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October 09, 2011; Houston, TX, USA; Houston Texans outside linebacker Mario Williams (90) prepares for a game against the Oakland Raiders at Reliant Stadium. Mandatory Credit: Troy Taormina-US PRESSWIRE

Houston Texans Cap Room Situation and Possible Offseason Approaches (Part 3)

We here at ToroTimes would like to apologize to readers for the lack of updates recently. As you might have known, the FanSided server had been encountering quite a few problems lately and as a result, we could not access the site in order to add new posts. Now the server is back in full force, and so are we!

In the first post since coming back, we would like to return to our current series on how the Texans, with their current cap space situation and pending free agents, should approach the upcoming offseason. In part 1, we examined the team’s projected cap expenditures in 2012, cap room, and the list of Texans’ contracts coming off the books. For part 2, we took an in-depth look at the current Texans roster, position-by-position, and determine the needs among them. Below is the summary of the two previous parts of our posts, in case you are too lazy to read all 4000 words of them:

  •      Cap Spent: $86,928,881
  •      Cap Space: $25,611,199 *
  •      Needs ( in order of importance):
  1.  Resign Arian Foster
  2.  Figure out what to do with Mario Williams
  3.  Upgrade at WR
  4.  Fill the holes at C and RG
  5.  Upgrade at CB2
  6.  Upgrade at NT
  7.  Fill the hole at K
  8.   Sign a backup TE
  9. Sign a backup passing-down LB

The setup’s done. Now without further ado, let’s get to the first offseason plan that we at ToroTimes believe the Texans should implement. We would like to call it Plan TT 1.0.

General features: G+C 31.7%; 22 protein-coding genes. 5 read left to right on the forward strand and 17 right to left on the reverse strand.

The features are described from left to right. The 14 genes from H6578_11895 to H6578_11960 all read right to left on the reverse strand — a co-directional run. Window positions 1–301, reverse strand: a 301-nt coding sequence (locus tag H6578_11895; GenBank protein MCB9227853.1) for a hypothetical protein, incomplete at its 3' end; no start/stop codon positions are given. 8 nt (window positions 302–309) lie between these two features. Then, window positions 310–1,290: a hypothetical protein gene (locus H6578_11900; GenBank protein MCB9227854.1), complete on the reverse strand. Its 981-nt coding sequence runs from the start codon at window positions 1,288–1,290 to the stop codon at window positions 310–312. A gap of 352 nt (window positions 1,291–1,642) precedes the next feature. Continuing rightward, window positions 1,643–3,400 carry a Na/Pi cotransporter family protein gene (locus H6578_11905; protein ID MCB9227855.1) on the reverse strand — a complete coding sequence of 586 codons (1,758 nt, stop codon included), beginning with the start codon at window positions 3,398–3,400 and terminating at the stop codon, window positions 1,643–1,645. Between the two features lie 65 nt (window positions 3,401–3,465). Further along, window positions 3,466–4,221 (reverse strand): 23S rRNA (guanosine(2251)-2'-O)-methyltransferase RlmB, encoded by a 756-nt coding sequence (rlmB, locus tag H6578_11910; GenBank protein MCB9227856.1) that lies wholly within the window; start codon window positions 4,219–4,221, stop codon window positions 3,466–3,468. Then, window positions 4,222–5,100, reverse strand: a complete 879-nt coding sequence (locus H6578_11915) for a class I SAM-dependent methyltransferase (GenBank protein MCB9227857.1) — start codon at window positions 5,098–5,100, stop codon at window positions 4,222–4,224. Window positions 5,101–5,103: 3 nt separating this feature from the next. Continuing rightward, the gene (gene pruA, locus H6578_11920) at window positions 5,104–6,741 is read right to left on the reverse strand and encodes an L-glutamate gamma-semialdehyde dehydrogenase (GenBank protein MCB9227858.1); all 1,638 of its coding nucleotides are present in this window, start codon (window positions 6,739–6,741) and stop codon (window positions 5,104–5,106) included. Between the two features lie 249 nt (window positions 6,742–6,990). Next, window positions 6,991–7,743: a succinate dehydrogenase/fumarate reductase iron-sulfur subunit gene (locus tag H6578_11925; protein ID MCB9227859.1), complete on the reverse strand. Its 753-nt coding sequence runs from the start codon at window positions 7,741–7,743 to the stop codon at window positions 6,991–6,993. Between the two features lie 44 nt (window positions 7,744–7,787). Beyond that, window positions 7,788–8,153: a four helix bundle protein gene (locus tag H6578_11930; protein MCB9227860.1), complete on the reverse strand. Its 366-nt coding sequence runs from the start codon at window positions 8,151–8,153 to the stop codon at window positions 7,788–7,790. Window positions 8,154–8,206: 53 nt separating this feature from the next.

Jan 07, 2012; Houston, TX, USA; Houston Texans running back Arian Foster (23) rushes during the fourth quarter of the 2011 AFC wild card playoff game against the Cincinnati Bengals at Reliant Stadium. Mandatory Credit: Troy Taormina-US PRESSWIRE

Step 1: Resign Arian Foster

As we have discussed earlier, the Texans’ main priority this season most definitely would be to make sure No.23 remain a Texan. Despite missing time dealing with hamstring problems, Foster was the focal point of the Texans offense throughout the 2011 season, silencing critics who thought of his breakout 2010 campaign as a one-year wonder. The Texans need him back. With the complexity of NFL free agency, there can be multiple scenarios in which we will see Foster in steel blue next season. So let us explore the pros and cons of each:

Scenario 1: A New Contract

This would be the best-case scenario for the Texans if they are able to sign Foster to a deal structured favorably for their cap space. Something along the lines of 4 years/$30 million, with high bonuses and back-loaded money, would be ideal. With the start of free agency looming, the Texans need to act fast. All signs, however, are pointing to Foster exploring his value on the market.

Scenario 2: The Franchise Tag

In case you don’t know, within the franchise tag, there are two different ways a team can choose to “tag” their pending free agent, exclusive (E) and non-exclusive (NE). If exclusively tagged, Foster will not be exposed to free agency and will be making an amount of money equal to either the NE-tag amount ($7.7 million for RB) or the average of the five largest salaries in contracts at the end of free agency signing for players at the same position (in Foster’s case, RB), whichever is higher. In most cases, the E-tag will cost more than the NE one, therefore teams often use the NE tag to save money. Last season, Michael Vick of the Eagles was the only player who received the exclusive tag.

Now, should the Texans apply the NE-tag on Foster, he will be paid $7.7 million, a fair amount for his talent. Other teams, however, are still able to sign him to a larger contract. If Foster agrees to sign with another team after having been franchise tagged, the Texans will receive two first-round compensatory draft picks. Despite Foster’s playmaking ability, we highly doubt any team would risk losing two first-rounders for a volatile position such as RB. Therefore, it is safe to assume that Foster, if tagged, should remain a Texan. The downside of this scenario is that the cap hit of $7.7 million is pretty significant. Furthermore, the Texans will have to face further dilemmas next offseason, when Matt Schaub and Duane Brown, among others, are set to become free agents, on where to allocate the money.